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Security and ethical issues of mobile device technology

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How secure or unsafe are mobile devices when used for medical purposes and for radiology? Presentation given at the ECR 2017 meeting, Vienna.

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Security and ethical issues of mobile device technology

  1. 1. Security and ethical issues of mobile device technology Erik Ranschaert, MD, PhD Vice-president EUSOMII
  2. 2. Disclosure • No conflicts of interest 2© E R Ranschaert, ECR 2017
  3. 3. Introduction • After this lecture you should know about: 1. The secure use of mobile devices in medicine and radiology 2. The ethical issues involved in using mobile devices for medical purposes © E R Ranschaert, ECR 2017 3
  4. 4. HCPs and Mobile Devices • Healthcare Professionals are globally rapidly adapting to mobile technology. • Smartphones and tablets are regarded as “the most popular technological development for providers since the invention of the stethoscope”. © E R Ranschaert, ECR 2017 4 Source: “The road to telehealth 2.0 is mobile”, http://www.telenor.com/media/in-focus/the-socio-economic- impact-of-mhealth
  5. 5. HCPs Mobile Technology Policies © E R Ranschaert, ECR 2017 5 2015 HIMSS Mobile Technology Survey • 2015 HIMSS Mobile Technology Survey – Only 57 % of HCPs’ organizations has a mobile technology policy. – Mobile device security is indicated as a key component of current and future mobile technology policies.
  6. 6. Mobile Operating Systems • 5 out of 6 new phones are running Android • 1 in 7 are running iOS • Mobile devices contain valuable personal information • Smartphones become increasingly attractive to criminals* © E R Ranschaert, ECR 2017 6 *Symantic Internet Security Threat Report 2016
  7. 7. What’s in it for radiologists? © E R Ranschaert, ECR 2017 7http://www.acr.org/Advocacy/Informatics/IT-Reference-Guide • Radiology is on the leading front of the medical field’s adoption of mobile technologies • Primary purpose of mobile devices is to trade the traditional desktop displays for a more compact display, to be used only occasionally while on the go.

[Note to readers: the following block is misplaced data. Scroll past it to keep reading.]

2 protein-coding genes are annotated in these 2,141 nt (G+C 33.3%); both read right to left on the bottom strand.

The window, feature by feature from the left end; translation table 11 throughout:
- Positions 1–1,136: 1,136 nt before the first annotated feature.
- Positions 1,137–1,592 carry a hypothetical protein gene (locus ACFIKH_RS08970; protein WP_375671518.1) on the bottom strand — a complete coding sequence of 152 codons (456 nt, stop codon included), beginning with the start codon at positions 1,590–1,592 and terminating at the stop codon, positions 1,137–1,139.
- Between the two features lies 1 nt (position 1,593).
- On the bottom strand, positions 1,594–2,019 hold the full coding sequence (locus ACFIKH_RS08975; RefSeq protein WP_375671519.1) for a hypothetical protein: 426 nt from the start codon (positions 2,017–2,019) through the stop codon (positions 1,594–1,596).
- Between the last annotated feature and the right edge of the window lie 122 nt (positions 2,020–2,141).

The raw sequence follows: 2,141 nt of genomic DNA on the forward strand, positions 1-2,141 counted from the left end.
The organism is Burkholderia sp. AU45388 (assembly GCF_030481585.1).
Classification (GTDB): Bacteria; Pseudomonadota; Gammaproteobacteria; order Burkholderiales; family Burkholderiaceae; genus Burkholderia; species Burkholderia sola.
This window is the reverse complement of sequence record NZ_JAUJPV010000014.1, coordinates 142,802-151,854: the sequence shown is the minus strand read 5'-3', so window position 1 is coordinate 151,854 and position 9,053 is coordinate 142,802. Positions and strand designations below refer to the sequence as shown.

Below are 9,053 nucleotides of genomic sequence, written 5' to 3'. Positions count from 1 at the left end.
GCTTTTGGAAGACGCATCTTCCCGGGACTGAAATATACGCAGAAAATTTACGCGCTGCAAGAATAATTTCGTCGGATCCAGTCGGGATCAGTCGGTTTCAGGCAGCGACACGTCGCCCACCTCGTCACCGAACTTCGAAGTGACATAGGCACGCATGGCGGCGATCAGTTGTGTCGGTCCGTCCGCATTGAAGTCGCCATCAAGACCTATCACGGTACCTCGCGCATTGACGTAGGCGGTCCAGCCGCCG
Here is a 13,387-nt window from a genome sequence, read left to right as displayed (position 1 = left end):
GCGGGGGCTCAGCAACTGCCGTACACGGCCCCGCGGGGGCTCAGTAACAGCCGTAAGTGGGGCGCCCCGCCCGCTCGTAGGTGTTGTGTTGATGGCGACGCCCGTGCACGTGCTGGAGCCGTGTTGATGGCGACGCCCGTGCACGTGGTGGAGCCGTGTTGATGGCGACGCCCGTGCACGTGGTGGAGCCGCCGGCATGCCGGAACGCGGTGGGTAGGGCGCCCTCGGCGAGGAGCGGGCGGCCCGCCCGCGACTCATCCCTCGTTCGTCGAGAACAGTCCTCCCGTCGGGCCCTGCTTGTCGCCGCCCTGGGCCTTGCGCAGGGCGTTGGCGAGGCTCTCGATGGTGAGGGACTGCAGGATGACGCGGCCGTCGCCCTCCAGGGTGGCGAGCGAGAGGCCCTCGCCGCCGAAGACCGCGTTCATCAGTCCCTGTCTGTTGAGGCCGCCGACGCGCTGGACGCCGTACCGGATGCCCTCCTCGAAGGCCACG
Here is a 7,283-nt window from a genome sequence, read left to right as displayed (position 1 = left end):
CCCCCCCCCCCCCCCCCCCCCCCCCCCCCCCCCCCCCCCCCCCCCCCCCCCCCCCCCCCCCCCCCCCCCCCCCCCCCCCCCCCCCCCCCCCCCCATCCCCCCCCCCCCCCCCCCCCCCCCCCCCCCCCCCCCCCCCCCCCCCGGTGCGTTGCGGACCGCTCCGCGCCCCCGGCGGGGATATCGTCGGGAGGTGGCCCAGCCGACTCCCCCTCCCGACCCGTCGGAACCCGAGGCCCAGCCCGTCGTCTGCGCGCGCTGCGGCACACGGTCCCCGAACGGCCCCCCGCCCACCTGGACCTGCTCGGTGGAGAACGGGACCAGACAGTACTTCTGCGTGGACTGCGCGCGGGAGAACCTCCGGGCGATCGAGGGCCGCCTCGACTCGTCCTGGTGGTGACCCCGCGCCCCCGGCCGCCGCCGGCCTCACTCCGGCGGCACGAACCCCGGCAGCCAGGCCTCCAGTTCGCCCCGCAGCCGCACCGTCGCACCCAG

8. 8. Mobile devices in radiology Devices • Smartphones and tablets – High res graphical displays: 1920 x 1080 pixels – Pixel sizes smaller than what human retina can resolve – Displays can surpass resolution of many PACS monitors • Hardware and dedicated radiology reviewing apps allow radiologists to incorporate them into their workflow Operating Systems • Apple iOS – Runs only on hardware designed by Apple • Google Android (≈ Linux) Some features of open source SW, no full access to code • Many common (security) features © E R Ranschaert, ECR 2017 8
  9. 9. Security risks • Mobile devices = vulnerable to loss/theft • Patient-related data might be stored on device • Public cloud apps (social media etc.) for storing & sharing of medical data – These apps/platforms are NOT designed for MEDICAL purposes – Patient privacy is not sufficiently protected © E R Ranschaert, ECR 2017 9 McEntee et al: 5 April 2012; Proc. of SPIE Vol. 8318 DOI: 10.1117/12.913754
  10. 10. RANSOM Survey • RANSOM survey • March - May 2015 • 516 radiologists © E R Ranschaert, ECR 2017 10 J Digit Imaging. 2016 Aug;29(4):443-9. doi: 10.1007/s10278-016-9865-1. Radiologists' Usage of Social Media: Results of the RANSOM Survey. Ranschaert ER1, Van Ooijen PM2, McGinty GB3, Parizel PM4.
  11. 11. Major concerns in survey Insufficient legislation, guidelines and policies for SoMe in healthcare 75% Risk for privacy of the patients 39% Risk for privacy of radiologists 39% Insufficient knowledge about social media among radiologists 37% Distraction from clinical activities 28% Deprivation from real social contact with others 18% Danger of negative comments on our practice 13% © E R Ranschaert, ECR 2017 11
  12. 12. Security issues 1. Device-based – passcode access, encryption, remote wiping, viruses, malware 2. Software-based – wireless security, application availability, enterprise security Security measures to protect patient information are of critical importance. © E R Ranschaert, ECR 2017 12
  13. 13. Device-based security Access to the device • Multiple security options • 4-digit code • HIPAA and other best-practice guidelines require more complex passcodes: – More digits/symbols – Configurable tracing pattern – Biometric access • Stolen devices: remote tracking, reset passcodes, data erasure etc. Local Encryption • Data stored on electronic HD (flash RAM) • Physical access possible • Content mostly not protected • iOS + Android support encryption of data • Stored personal health information should be encrypted • Encryption also protects data from malware or viruses • Apps should run in “virtual sandbox” © E R Ranschaert, ECR 2017 13 EDPS Guidelines: https://secure.edps.europa.eu/EDPSWEB/webdav/site/mySite/shared/Documents/Supervision/Guidelines/15-12-17_Mobile_devices_EN.pdf
  14. 14. Sandboxing • Sandbox is security mechanism for separating running programs • Uses “scratch space” on disk and memory • To execute untested/untrusted programs without risking harm to host device or OS • Other apps can’t steal info © E R Ranschaert, ECR 2017 14
  15. 15. Software-based security Apple iOS • Stringent control over app store and OS => less threats than Android • Not immune for malware • Non-jailbroken device is much more difficult to compromise Google Android • Much more mobile malware than iOS – Larger market share – Greater openness of Android, multiple distribution methods of apps • Increase in volume of attacks – 230% increase (2015) – More “stealthy” *Symantic Internet Security Threat Report 2016 © E R Ranschaert, ECR 2017 15